Information about the Christianity Religion
Descending from Judaism, Christianity's central belief maintains Jesus of Nazareth is the promised messiah of
the Hebrew Scriptures, and that his life, death, and resurrection are salvific for the world. Christianity is one
of the three monotheistic Abrahamic faiths, along with Islam and Judaism, which traces its spiritual
lineage to Abraham of the Hebrew Scriptures. Its sacred texts include the Hebrew Bible and the New Testament
(or the Christian Gospels).
Catholicism (or Roman Catholicism): This is the oldest established western Christian church and the world's largest
single religious body. It is supranational, and recognizes a hierarchical structure with the Pope, or Bishop of Rome,
as its head, located at the Vatican. Catholics believe the Pope is the divinely ordered head of the Church
from a direct spiritual legacy of Jesus' apostle Peter. Catholicism is comprised of 23 particular Churches, or
Rites - one Western (Roman or Latin-Rite) and 22 Eastern. The Latin Rite is by far the largest,
making up about 98% of Catholic membership. Eastern-Rite Churches, such as the Maronite Church and the
Ukrainian Catholic Church, are in communion with Rome although they preserve their own worship traditions
and their immediate hierarchy consists of clergy within their own rite. The Catholic Church has a
comprehensive theological and moral doctrine specified for believers in its catechism, which makes it
unique among most forms of Christianity.
Mormonism (including the Church of Jesus Christ of Latter-Day Saints): Originating in 1830 in the
United States under Joseph Smith, Mormonism is not characterized as a form of Protestant
Christianity because it claims additional revealed Christian scriptures after the Hebrew Bible and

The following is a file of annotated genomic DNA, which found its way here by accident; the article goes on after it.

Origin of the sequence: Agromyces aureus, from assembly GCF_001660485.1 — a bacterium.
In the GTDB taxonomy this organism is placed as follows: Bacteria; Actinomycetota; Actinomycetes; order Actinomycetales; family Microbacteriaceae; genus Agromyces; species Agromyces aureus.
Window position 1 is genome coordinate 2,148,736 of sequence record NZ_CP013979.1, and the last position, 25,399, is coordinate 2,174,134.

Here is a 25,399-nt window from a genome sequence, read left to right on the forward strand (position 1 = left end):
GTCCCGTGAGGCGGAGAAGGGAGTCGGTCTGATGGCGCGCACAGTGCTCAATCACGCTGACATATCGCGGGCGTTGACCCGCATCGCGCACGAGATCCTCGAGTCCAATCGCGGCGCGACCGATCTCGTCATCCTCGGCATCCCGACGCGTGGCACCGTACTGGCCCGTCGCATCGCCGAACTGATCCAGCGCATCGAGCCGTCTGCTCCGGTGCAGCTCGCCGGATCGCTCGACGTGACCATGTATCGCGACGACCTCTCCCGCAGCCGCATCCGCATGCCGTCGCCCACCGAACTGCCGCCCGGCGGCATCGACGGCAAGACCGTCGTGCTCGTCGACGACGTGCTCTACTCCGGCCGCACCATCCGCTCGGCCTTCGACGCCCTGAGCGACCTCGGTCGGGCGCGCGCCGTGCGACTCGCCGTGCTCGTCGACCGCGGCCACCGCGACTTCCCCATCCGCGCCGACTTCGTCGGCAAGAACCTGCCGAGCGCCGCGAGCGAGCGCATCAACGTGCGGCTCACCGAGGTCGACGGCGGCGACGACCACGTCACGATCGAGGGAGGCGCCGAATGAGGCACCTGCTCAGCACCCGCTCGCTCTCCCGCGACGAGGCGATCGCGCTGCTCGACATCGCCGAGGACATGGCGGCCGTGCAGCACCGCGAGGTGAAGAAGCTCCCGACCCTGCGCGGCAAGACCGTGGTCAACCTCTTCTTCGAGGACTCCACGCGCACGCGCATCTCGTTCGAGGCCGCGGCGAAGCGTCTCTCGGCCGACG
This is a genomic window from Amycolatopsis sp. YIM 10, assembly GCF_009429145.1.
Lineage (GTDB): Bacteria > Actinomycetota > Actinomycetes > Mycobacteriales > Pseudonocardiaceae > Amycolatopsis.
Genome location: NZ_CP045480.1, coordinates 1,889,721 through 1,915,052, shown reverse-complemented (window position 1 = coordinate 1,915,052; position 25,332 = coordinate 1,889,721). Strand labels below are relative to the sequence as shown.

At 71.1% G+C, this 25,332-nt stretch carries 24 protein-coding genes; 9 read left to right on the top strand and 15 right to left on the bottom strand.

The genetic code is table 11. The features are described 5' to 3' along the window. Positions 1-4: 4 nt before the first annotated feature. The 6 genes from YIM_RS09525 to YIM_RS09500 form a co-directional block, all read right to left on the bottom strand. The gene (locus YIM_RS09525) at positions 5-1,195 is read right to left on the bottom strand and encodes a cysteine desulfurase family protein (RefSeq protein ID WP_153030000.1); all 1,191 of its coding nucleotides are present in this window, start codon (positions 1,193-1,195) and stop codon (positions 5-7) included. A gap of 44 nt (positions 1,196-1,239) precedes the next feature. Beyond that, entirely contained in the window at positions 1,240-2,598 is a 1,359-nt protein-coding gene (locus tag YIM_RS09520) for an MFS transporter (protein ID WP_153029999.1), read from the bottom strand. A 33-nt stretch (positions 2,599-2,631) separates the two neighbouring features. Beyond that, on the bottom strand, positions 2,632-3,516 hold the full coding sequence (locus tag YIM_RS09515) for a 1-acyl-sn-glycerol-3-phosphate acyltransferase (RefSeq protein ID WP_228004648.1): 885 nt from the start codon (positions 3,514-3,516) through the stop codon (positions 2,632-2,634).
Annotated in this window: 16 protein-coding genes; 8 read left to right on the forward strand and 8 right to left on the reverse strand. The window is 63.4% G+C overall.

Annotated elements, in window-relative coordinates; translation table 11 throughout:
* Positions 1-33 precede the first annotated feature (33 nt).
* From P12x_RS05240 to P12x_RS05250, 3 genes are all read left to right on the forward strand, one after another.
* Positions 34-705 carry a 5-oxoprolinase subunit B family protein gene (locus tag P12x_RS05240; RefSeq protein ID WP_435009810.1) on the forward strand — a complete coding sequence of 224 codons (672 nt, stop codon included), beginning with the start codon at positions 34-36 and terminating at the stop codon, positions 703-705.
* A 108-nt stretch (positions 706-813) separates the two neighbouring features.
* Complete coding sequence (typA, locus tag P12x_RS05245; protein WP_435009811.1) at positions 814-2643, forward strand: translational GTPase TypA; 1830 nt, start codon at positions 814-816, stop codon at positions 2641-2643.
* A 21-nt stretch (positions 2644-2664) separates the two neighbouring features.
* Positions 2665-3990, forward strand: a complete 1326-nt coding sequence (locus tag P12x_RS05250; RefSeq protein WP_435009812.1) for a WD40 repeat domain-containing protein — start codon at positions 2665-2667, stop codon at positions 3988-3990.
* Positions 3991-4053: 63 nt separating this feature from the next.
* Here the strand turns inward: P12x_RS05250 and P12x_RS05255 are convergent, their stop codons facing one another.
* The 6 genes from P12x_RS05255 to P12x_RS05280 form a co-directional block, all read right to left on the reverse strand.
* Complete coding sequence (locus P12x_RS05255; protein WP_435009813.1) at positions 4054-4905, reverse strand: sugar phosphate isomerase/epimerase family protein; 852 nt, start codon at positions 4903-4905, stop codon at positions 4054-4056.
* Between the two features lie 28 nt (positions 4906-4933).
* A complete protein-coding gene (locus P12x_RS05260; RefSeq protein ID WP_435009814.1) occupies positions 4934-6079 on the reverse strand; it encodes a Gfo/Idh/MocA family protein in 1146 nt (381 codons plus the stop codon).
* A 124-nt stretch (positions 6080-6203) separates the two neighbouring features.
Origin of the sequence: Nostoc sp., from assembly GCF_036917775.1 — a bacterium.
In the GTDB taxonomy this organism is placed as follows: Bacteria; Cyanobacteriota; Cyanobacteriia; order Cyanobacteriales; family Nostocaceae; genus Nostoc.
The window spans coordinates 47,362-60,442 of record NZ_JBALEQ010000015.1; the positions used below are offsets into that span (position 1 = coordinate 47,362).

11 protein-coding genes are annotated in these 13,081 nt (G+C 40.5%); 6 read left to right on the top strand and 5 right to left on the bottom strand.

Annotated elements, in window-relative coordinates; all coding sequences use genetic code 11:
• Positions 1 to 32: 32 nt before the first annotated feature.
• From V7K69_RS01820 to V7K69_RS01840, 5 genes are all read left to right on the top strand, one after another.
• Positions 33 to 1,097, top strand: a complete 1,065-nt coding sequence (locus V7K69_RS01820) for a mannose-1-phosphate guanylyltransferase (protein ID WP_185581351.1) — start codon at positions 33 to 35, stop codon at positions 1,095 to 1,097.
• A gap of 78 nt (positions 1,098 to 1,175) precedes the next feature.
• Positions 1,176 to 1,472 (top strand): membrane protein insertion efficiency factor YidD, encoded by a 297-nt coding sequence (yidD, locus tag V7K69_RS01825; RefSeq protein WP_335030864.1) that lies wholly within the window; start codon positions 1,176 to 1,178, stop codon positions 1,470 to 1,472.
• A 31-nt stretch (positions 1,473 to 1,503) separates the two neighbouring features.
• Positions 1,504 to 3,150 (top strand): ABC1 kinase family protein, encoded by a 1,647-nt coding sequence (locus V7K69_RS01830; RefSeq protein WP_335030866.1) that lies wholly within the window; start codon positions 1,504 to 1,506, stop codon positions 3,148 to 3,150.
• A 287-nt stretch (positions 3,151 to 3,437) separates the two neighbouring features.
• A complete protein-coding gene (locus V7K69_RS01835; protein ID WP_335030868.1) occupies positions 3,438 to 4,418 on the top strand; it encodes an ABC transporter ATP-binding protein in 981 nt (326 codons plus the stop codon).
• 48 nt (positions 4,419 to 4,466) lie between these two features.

New Testament. The Book of Mormon maintains there was an appearance of Jesus in the New World following
the Christian account of his resurrection, and that the Americas are uniquely blessed continents. Mormonism
believes earlier Christian traditions, such as the Roman Catholic, Orthodox, and Protestant reform faiths,
are apostasies and that Joseph Smith's revelation of the Book of Mormon is a restoration of true Christianity.
Mormons have a hierarchical religious leadership structure, and actively proselytize their faith; they are
located primarily in the Americas and in a number of other Western countries.
Jehovah's Witnesses: Structure their faith on the Christian Bible, but their rejection of the Trinity is distinct
from mainstream Christianity. They believe that a Kingdom of God, the Theocracy, will emerge following Armageddon
and usher in a new earthly society. Adherents are required to evangelize and to follow a strict moral code.
Orthodox Christianity: The oldest established eastern form of Christianity, the Holy Orthodox Church, has
a ceremonial head in the Bishop of Constantinople (Istanbul), also known as a Patriarch, but its various
regional forms (e.g., Greek Orthodox, Russian Orthodox, Serbian Orthodox, Ukrainian Orthodox) are
autocephalous (independent of Constantinople's authority, and have their own Patriarchs). Orthodox
churches are highly nationalist and ethnic. The Orthodox Christian faith shares many theological tenets with the
Roman Catholic Church, but diverges on some key premises and does not recognize the governing authority of the Pope.
Protestant Christianity: Protestant Christianity originated in the 16th century as an attempt to reform Roman
Catholicism's practices, dogma, and theology. It encompasses several forms or denominations which are extremely
varied in structure, beliefs, relationship to state, clergy, and governance. Many protestant theologies
emphasize the primary role of scripture in their faith, advocating individual interpretation of Christian
texts without the mediation of a final religious authority such as the Roman Pope. The oldest Protestant
Christianities include Lutheranism, Calvinism (Presbyterians), and Anglican Christianity (Episcopalians),
which have established liturgies, governing structure, and formal clergy. Other variants on Protestant
Christianity, including Pentecostal movements and independent churches, may lack one or more of these
elements, and their leadership and beliefs are individualized and dynamic.